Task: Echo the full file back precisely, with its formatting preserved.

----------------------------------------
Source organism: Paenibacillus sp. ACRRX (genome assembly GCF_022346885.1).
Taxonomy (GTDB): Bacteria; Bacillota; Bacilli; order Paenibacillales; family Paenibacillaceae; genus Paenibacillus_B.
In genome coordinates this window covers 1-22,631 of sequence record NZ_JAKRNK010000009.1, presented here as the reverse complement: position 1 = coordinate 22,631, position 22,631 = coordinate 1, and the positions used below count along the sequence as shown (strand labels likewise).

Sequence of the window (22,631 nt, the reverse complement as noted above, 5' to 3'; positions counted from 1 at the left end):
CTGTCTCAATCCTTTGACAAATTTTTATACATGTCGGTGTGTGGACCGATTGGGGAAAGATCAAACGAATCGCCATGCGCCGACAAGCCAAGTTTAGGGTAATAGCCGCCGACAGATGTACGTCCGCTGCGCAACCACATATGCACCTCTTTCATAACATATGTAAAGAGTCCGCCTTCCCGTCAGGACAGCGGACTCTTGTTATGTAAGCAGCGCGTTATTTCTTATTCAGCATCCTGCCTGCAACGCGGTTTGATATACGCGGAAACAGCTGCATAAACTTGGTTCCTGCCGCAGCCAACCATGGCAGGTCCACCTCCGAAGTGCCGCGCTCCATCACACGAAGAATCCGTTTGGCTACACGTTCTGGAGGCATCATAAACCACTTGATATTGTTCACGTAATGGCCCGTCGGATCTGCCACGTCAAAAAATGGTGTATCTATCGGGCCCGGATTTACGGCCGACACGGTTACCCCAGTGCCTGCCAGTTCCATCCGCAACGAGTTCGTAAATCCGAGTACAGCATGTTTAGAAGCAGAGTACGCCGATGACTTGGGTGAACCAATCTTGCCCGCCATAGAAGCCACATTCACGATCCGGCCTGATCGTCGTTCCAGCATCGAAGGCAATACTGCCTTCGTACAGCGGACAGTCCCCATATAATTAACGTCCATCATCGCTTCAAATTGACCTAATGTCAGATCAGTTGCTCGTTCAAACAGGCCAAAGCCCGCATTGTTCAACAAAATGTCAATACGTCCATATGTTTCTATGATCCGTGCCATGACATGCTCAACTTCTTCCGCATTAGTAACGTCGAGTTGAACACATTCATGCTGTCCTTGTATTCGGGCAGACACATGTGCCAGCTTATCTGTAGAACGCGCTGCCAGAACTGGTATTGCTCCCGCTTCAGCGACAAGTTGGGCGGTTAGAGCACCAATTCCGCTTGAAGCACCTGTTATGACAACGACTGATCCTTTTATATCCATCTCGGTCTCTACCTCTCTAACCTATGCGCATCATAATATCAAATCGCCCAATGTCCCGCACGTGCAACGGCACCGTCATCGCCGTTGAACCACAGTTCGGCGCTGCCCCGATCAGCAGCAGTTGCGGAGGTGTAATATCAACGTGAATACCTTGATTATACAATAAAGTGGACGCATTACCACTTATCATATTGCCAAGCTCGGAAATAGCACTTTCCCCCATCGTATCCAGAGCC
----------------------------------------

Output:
Source organism: Paenibacillus sp. ACRRX (genome assembly GCF_022346885.1).
Taxonomy (GTDB): Bacteria; Bacillota; Bacilli; order Paenibacillales; family Paenibacillaceae; genus Paenibacillus_B.
In genome coordinates this window covers 1-22,631 of sequence record NZ_JAKRNK010000009.1, presented here as the reverse complement: position 1 = coordinate 22,631, position 22,631 = coordinate 1, and the positions used below count along the sequence as shown (strand labels likewise).

Sequence of the window (22,631 nt, the reverse complement as noted above, 5' to 3'; positions counted from 1 at the left end):
CTGTCTCAATCCTTTGACAAATTTTTATACATGTCGGTGTGTGGACCGATTGGGGAAAGATCAAACGAATCGCCATGCGCCGACAAGCCAAGTTTAGGGTAATAGCCGCCGACAGATGTACGTCCGCTGCGCAACCACATATGCACCTCTTTCATAACATATGTAAAGAGTCCGCCTTCCCGTCAGGACAGCGGACTCTTGTTATGTAAGCAGCGCGTTATTTCTTATTCAGCATCCTGCCTGCAACGCGGTTTGATATACGCGGAAACAGCTGCATAAACTTGGTTCCTGCCGCAGCCAACCATGGCAGGTCCACCTCCGAAGTGCCGCGCTCCATCACACGAAGAATCCGTTTGGCTACACGTTCTGGAGGCATCATAAACCACTTGATATTGTTCACGTAATGGCCCGTCGGATCTGCCACGTCAAAAAATGGTGTATCTATCGGGCCCGGATTTACGGCCGACACGGTTACCCCAGTGCCTGCCAGTTCCATCCGCAACGAGTTCGTAAATCCGAGTACAGCATGTTTAGAAGCAGAGTACGCCGATGACTTGGGTGAACCAATCTTGCCCGCCATAGAAGCCACATTCACGATCCGGCCTGATCGTCGTTCCAGCATCGAAGGCAATACTGCCTTCGTACAGCGGACAGTCCCCATATAATTAACGTCCATCATCGCTTCAAATTGACCTAATGTCAGATCAGTTGCTCGTTCAAACAGGCCAAAGCCCGCATTGTTCAACAAAATGTCAATACGTCCATATGTTTCTATGATCCGTGCCATGACATGCTCAACTTCTTCCGCATTAGTAACGTCGAGTTGAACACATTCATGCTGTCCTTGTATTCGGGCAGACACATGTGCCAGCTTATCTGTAGAACGCGCTGCCAGAACTGGTATTGCTCCCGCTTCAGCGACAAGTTGGGCGGTTAGAGCACCAATTCCGCTTGAAGCACCTGTTATGACAACGACTGATCCTTTTATATCCATCTCGGTCTCTACCTCTCTAACCTATGCGCATCATAATATCAAATCGCCCAATGTCCCGCACGTGCAACGGCACCGTCATCGCCGTTGAACCACAGTTCGGCGCTGCCCCGATCAGCAGCAGTTGCGGAGGTGTAATATCAACGTGAATACCTTGATTATACAATAAAGTGGACGCATTACCACTTATCATATTGCCAAGCTCGGAAATAGCACTTTCCCCCATCGTATCCAGAGCC